Information Seeking Behavior of Distance Learners: What has Changed in Twenty Years?

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academic library use, distance education students, Information seeking behavior, off-campus students, online students


© 2020, © 2020 The Author(s). Published with license by Taylor & Francis Group, LLC. Studies from many parts of the world report the success and concerns librarians face when connecting online with the universities’ off-campus students. This 20-year review attempts to determine the extent to which academic libraries around the world serve the information needs of graduate students enrolled in distance-learning programs and to examine their information-seeking behaviors to ascertain how these students access material for their online courses. The analysis consisted of determining the (1) frequency of library use by off-campus students, (2) students’ level of awareness, (3) students’ seeking assistance strategies, (4) students’ use of services and sources, and (5) success in meeting students’ needs and satisfaction. The data resulting from these investigations indicate that, in general, students at a distance are relatively satisfied with the services and resources their university library is offering, although the majority of the students prefer to utilize other sources of information before they seek assistance from a librarian or venture into searching the library’s website. Engagement with the library could be a key factor positively influencing students’ learning experience, which might contribute to the library’s, and thus the university’s, reaching its goals and ultimately, its mission. Challenges for meeting student’s needs and satisfaction level are also described in this literature review.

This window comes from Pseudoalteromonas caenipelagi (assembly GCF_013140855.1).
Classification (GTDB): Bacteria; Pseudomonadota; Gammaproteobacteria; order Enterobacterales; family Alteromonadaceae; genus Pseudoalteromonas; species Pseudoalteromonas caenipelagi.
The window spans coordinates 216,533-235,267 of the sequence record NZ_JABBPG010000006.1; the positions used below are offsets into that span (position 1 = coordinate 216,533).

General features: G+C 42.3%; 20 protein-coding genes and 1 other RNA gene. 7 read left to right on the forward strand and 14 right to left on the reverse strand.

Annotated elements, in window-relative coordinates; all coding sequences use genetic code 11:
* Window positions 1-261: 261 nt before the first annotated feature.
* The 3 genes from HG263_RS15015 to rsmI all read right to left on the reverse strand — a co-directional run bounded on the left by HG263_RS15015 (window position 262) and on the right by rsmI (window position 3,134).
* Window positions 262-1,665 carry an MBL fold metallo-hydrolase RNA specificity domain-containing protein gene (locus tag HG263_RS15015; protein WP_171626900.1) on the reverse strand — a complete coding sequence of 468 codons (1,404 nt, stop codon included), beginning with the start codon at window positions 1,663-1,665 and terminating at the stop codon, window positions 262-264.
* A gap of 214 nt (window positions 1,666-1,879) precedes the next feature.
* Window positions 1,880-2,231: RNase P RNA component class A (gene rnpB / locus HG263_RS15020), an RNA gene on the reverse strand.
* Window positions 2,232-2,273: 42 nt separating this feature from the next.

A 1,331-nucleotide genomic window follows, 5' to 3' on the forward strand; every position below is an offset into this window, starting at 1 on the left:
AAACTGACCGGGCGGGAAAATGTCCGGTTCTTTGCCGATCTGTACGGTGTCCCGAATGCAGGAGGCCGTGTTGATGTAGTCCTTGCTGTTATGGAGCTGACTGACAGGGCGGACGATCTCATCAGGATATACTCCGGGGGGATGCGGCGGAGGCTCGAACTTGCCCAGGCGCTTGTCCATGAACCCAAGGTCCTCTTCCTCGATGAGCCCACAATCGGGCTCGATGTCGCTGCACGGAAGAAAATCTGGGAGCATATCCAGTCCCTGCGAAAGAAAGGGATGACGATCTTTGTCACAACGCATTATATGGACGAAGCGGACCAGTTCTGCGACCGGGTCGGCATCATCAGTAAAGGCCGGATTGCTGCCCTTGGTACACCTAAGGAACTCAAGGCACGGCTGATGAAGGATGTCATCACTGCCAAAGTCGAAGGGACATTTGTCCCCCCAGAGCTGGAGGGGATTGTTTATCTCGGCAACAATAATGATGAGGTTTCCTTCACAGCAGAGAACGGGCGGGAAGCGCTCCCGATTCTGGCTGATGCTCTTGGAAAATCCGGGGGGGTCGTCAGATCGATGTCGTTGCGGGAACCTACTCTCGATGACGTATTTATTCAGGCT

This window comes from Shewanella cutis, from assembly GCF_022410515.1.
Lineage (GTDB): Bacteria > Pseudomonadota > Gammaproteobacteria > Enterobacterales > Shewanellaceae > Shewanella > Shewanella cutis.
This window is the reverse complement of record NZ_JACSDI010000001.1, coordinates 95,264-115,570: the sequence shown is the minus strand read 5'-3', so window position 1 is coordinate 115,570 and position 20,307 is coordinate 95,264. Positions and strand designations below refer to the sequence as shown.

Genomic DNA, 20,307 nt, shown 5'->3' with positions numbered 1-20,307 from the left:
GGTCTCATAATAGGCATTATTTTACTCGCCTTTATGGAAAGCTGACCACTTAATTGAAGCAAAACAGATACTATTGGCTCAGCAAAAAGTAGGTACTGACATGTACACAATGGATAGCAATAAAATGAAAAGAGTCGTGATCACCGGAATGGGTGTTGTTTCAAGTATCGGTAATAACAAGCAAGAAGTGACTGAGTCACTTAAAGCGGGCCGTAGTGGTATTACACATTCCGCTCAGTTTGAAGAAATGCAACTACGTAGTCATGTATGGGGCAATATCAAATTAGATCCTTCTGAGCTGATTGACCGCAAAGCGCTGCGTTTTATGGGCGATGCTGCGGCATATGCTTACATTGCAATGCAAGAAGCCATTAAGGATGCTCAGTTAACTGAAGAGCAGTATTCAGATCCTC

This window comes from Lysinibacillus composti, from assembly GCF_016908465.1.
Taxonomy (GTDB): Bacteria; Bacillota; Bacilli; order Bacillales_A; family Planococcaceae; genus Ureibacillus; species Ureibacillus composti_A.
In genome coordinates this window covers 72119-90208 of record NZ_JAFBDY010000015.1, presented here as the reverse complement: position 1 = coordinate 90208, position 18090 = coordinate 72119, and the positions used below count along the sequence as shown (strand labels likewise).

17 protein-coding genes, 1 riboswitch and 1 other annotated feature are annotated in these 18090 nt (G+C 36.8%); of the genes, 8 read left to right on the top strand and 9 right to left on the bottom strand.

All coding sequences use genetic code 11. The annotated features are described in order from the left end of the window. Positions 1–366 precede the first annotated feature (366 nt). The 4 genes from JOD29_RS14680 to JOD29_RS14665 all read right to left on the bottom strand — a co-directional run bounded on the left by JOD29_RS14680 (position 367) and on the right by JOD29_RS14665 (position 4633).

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Journal of Library and Information Services in Distance Learning





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Library Sciences